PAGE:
If Daniel Handler’s quirky writing style seems familiar, you’re probably thinking of his alter-ego Lemony Snicket. Adverbs is not, I repeat NOT, a book for children. I’m quite pleased that I didn’t know they were the same author until I was nearly finished with this book. I giggled audibly. I ran to my husband to read passages, I don’t know how many times. Also, I’m really glad I read the dust jacket to witness the author’s feelings regarding dust jackets.
“Hello. I am Daniel Handler, the author of this book. Did you know that authors often write the summaries that appear on their book’s dust jacket? You might want to think about that the next time you read something like, ‘A dazzling page-turner, this novel shows an internationally acclaimed storyteller at the height of his astonishing powers.'”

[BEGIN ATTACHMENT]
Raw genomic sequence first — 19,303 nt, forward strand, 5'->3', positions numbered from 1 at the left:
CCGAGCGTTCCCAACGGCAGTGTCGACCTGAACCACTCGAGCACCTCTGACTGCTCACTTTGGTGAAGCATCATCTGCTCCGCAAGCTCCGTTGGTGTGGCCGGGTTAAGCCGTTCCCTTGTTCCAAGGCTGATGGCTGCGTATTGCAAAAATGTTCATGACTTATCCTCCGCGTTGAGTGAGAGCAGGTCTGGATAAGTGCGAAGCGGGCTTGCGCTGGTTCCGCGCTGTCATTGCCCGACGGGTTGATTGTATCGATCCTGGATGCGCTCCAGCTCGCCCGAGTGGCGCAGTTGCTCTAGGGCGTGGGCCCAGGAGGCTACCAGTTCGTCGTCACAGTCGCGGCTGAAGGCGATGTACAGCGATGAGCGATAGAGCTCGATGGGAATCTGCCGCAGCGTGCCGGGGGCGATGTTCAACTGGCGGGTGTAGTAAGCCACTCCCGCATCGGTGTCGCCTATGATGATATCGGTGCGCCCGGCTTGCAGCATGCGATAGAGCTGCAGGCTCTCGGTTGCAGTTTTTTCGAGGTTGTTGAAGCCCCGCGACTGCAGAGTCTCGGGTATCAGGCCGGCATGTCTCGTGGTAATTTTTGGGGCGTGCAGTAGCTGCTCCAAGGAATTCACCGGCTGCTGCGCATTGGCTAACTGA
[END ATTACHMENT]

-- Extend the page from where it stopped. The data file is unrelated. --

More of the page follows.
Adverbs is supposed to be a book about love, but it could just as easily be about money or birds. Each chapter could stand on its own as a short story, but Handler purposefully reuses names and details to force the reader to try to connect them in some way. Perhaps it’s my mid-west American upbringing, but San Francisco doesn’t strike me as a city that knows much about love.
Toward the middle of the book, the stories start to get more and more ridiculous. Is there magic? Is the narrator on drugs? It’s hard to tell. Due to some explicit content alone, I wouldn’t recommend this book to others, but if you’ve never read Lemony Snicket, go do so immediately.
Rating = 2